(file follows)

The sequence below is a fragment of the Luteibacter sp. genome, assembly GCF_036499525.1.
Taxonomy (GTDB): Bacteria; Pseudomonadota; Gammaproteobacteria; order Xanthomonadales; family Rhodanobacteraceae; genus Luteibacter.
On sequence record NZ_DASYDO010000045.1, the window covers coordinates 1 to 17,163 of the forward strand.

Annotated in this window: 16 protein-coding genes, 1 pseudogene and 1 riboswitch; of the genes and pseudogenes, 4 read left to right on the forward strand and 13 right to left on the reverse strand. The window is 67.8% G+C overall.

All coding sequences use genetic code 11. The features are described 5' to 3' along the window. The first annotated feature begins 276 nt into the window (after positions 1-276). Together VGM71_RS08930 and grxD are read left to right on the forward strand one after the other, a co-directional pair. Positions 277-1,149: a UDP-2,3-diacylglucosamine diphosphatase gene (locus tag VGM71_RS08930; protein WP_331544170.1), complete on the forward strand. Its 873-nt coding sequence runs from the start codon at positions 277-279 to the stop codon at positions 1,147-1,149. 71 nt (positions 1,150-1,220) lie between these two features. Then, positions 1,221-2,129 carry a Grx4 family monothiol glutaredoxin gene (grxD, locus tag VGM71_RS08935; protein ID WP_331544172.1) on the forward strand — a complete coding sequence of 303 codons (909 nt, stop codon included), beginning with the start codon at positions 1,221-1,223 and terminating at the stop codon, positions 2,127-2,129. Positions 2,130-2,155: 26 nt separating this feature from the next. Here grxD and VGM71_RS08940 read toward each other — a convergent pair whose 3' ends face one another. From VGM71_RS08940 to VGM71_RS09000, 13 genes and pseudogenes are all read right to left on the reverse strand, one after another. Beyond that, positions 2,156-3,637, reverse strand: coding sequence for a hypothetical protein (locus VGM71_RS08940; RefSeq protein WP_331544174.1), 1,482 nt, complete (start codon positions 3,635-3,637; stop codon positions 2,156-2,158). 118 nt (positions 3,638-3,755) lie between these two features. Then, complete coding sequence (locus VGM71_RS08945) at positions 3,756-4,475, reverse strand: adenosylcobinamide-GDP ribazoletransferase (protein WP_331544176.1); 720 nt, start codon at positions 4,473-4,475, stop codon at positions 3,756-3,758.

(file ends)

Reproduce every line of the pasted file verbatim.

The sequence below is a fragment of the Luteibacter sp. genome, assembly GCF_036499525.1.
Taxonomy (GTDB): Bacteria; Pseudomonadota; Gammaproteobacteria; order Xanthomonadales; family Rhodanobacteraceae; genus Luteibacter.
On sequence record NZ_DASYDO010000045.1, the window covers coordinates 1 to 17,163 of the forward strand.

Annotated in this window: 16 protein-coding genes, 1 pseudogene and 1 riboswitch; of the genes and pseudogenes, 4 read left to right on the forward strand and 13 right to left on the reverse strand. The window is 67.8% G+C overall.

All coding sequences use genetic code 11. The features are described 5' to 3' along the window. The first annotated feature begins 276 nt into the window (after positions 1-276). Together VGM71_RS08930 and grxD are read left to right on the forward strand one after the other, a co-directional pair. Positions 277-1,149: a UDP-2,3-diacylglucosamine diphosphatase gene (locus tag VGM71_RS08930; protein WP_331544170.1), complete on the forward strand. Its 873-nt coding sequence runs from the start codon at positions 277-279 to the stop codon at positions 1,147-1,149. 71 nt (positions 1,150-1,220) lie between these two features. Then, positions 1,221-2,129 carry a Grx4 family monothiol glutaredoxin gene (grxD, locus tag VGM71_RS08935; protein ID WP_331544172.1) on the forward strand — a complete coding sequence of 303 codons (909 nt, stop codon included), beginning with the start codon at positions 1,221-1,223 and terminating at the stop codon, positions 2,127-2,129. Positions 2,130-2,155: 26 nt separating this feature from the next. Here grxD and VGM71_RS08940 read toward each other — a convergent pair whose 3' ends face one another. From VGM71_RS08940 to VGM71_RS09000, 13 genes and pseudogenes are all read right to left on the reverse strand, one after another. Beyond that, positions 2,156-3,637, reverse strand: coding sequence for a hypothetical protein (locus VGM71_RS08940; RefSeq protein WP_331544174.1), 1,482 nt, complete (start codon positions 3,635-3,637; stop codon positions 2,156-2,158). 118 nt (positions 3,638-3,755) lie between these two features. Then, complete coding sequence (locus VGM71_RS08945) at positions 3,756-4,475, reverse strand: adenosylcobinamide-GDP ribazoletransferase (protein WP_331544176.1); 720 nt, start codon at positions 4,473-4,475, stop codon at positions 3,756-3,758.